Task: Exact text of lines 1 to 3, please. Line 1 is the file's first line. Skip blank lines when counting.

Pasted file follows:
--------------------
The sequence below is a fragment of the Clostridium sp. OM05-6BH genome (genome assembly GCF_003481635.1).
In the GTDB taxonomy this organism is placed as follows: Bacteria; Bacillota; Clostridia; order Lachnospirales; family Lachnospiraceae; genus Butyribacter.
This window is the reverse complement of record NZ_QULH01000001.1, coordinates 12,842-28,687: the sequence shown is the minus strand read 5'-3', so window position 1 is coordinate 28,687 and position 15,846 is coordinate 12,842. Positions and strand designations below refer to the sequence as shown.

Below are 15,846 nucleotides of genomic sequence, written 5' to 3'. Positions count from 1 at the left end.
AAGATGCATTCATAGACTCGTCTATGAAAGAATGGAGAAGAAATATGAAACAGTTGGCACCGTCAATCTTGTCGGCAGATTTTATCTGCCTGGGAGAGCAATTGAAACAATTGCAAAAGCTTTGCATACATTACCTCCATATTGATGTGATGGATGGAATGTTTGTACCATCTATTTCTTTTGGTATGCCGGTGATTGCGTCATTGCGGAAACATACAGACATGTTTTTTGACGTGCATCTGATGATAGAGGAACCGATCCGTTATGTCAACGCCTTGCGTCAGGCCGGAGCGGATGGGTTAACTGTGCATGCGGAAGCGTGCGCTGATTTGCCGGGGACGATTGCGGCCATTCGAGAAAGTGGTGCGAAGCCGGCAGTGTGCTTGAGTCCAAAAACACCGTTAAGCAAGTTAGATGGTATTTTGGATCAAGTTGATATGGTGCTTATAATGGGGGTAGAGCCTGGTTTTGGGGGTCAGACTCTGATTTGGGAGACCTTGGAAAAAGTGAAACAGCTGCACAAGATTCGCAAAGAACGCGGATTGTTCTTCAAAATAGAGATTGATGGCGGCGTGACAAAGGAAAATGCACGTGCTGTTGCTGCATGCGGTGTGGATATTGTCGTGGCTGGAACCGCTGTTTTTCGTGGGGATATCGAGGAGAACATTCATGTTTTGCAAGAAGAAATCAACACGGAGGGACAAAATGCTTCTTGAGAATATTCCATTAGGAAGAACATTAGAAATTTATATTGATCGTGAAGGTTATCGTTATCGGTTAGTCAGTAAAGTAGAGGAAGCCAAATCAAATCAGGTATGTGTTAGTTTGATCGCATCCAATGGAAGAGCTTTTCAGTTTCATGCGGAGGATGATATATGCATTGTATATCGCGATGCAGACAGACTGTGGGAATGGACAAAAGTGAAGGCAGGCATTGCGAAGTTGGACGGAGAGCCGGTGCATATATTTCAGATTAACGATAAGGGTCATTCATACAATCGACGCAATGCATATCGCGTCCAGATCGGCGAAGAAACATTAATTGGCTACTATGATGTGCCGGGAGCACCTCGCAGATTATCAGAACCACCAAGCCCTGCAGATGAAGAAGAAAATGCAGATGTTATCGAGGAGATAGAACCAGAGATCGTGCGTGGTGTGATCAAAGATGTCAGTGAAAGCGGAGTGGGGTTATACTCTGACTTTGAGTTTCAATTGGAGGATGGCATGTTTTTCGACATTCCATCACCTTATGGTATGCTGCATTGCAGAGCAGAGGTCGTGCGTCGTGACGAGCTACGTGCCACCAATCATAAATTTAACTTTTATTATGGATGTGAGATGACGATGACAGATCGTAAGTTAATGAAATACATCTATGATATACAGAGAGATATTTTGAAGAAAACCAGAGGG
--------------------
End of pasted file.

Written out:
The sequence below is a fragment of the Clostridium sp. OM05-6BH genome (genome assembly GCF_003481635.1).
In the GTDB taxonomy this organism is placed as follows: Bacteria; Bacillota; Clostridia; order Lachnospirales; family Lachnospiraceae; genus Butyribacter.
This window is the reverse complement of record NZ_QULH01000001.1, coordinates 12,842-28,687: the sequence shown is the minus strand read 5'-3', so window position 1 is coordinate 28,687 and position 15,846 is coordinate 12,842. Positions and strand designations below refer to the sequence as shown.